October 14, 2005: Headlines: COS - Peru: Art: Murals: Painting: Urban Renewal: Tri-Valley Herald: Isaiah Zagar creates mosaic in Oakland

Peace Corps Online: Directory: Peru: Special Report: Artist and Peru RPCV Isaiah Zagar: October 14, 2005: Headlines: COS - Peru: Art: Murals: Painting: Urban Renewal: Tri-Valley Herald: Isaiah Zagar creates mosaic in Oakland

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Isaiah Zagar creates mosaic in Oakland

Isaiah Zagar creates mosaic in Oakland

Master Isaiah Zagar, the famous Philadelphia artist who mentored True, directed the creation of the large-scale mural, which was made in just a few days. It portrays a wide variety of little forms and brushed colors accentuated by a silver line made of broken mirror, and a few phrases such as A Free Lance Angel. Artist Isaiah Zagar served as a Peace Corps Volunteer in Peru in the 1960's.

Isaiah Zagar creates mosaic in Oakland

Mosaics break ground in Oakland
By Lupita Figueiredo, CORRESPONDENT

A passionate and truly committed mosaic artist, Laurel True, could not be happier these days. After 15 years of teaching and doing commissioned mosaic and architectural work, she was able to create a school, open a supply store and have it all blessed by her maestro.

The Institute of Mosaic Art, 3001 Chapman St., held its grand opening ceremony Sept. 24 in Jingletown, also known as Oaklands art district. An angel, a mermaid and a band from Ghana were some of the main attractions. But they had to compete with a sumptuous mural made from broken glass, mirror and tile, and grouted with 1,500 pounds of colored cement.

Master Isaiah Zagar, the famous Philadelphia artist who mentored True, directed the creation of the large-scale mural, which was made in just a few days. It portrays a wide variety of little forms and brushed colors accentuated by a silver line made of broken mirror, and a few phrases such as A Free Lance Angel.

We want people to know that we are here, accessible to every one, loving and celebrating Oakland, True said.

Inside the purple building, a world of creativity and potential is unleashed.

A room full of broken glass and ceramic tile of all colors and different shapes suggests this is where things will be created from these little pieces. Here is where our workshops are held, True explained.

Students can learn the basics of mosaic making, exterior and garden applications, glass-fusing techniques, and glass-mosaic lamps, mirrors and tabletops through a series of classes, lectures and weekend workshops.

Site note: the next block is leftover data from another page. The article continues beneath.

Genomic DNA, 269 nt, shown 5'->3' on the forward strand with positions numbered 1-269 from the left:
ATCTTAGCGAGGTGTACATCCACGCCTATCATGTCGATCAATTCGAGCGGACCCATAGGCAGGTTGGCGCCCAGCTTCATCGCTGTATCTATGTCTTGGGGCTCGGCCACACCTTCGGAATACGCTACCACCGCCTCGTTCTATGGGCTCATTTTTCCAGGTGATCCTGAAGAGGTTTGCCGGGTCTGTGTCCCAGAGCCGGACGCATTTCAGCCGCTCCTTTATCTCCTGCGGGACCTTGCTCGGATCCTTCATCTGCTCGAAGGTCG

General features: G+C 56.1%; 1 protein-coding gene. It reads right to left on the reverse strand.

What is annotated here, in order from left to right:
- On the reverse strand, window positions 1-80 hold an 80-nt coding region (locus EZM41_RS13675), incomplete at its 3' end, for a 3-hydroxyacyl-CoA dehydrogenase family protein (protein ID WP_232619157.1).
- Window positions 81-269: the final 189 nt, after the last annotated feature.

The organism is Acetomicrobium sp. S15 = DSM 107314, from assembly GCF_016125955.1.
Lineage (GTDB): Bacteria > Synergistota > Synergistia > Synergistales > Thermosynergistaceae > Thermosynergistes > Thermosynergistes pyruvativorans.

True defines mosaic art as an assembly of pieces, bringing order when there is no order, and bringing chaos where there is no chaos.

Mosaic art was popular in the 1920s, 50s and 90s. Nowadays, True said, it appeals to people interested in creative expression. The mosaics level of sophistication makes it much more than a hobby.

And the art community is taking mosaic-making more seriously.

There is no college or community art school that has a mosaic art degree, but we are trying to change that, the artist said.

The Institute of Mosaic Art in Oakland is the only one of its type in Northern California. With the interior painted a light green, it is full of light and mosaics, made by several local and national artists who are exhibiting their work there.

The current exhibit features a giant crown, Japanese box, a large statue of a woman, a fish and many other objects.

A supply store is right there with the appropriate tools and materials. This is the only store in California with all you need to make any type of mosaic art, True said.

Making her dreams a reality has not been easy for this respected artist. Since I started, I had this vision of creating a safe, comfortable place to seriously explore the thousands possibilities of mosaic making, True said.

It all started when True was 20 and went to work as an apprentice to Zagar, who designed and created intricate and abstract pieces of mosaic in important buildings, streets and parks of Philadelphia.

I was impressed by Laurels amazing willingness to work very hard. I wanted her to develop the skills to touch people in a positive way, Zagar said.

Zagar emphasizes the mystical side of mosaic-making. It is something really special. You turn the detritus of the civilization into the gold of the civilization, like an alchemist.

True had a background in textile and a special interest in Ghana, Africa. She brought that to what would become the center of her life. In addition to teaching mosaic art, True has gotten more than a fair share of commissioned work for private entities and city governments. Her work, displayed as public art in several Bay Area cities, is well appreciated

When this story was posted in October 2005, this was on the front page of PCOL:

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Story Source: Tri-Valley Herald

This story has been posted in the following forums: : Headlines; COS - Peru; Art; Murals; Painting; Urban Renewal


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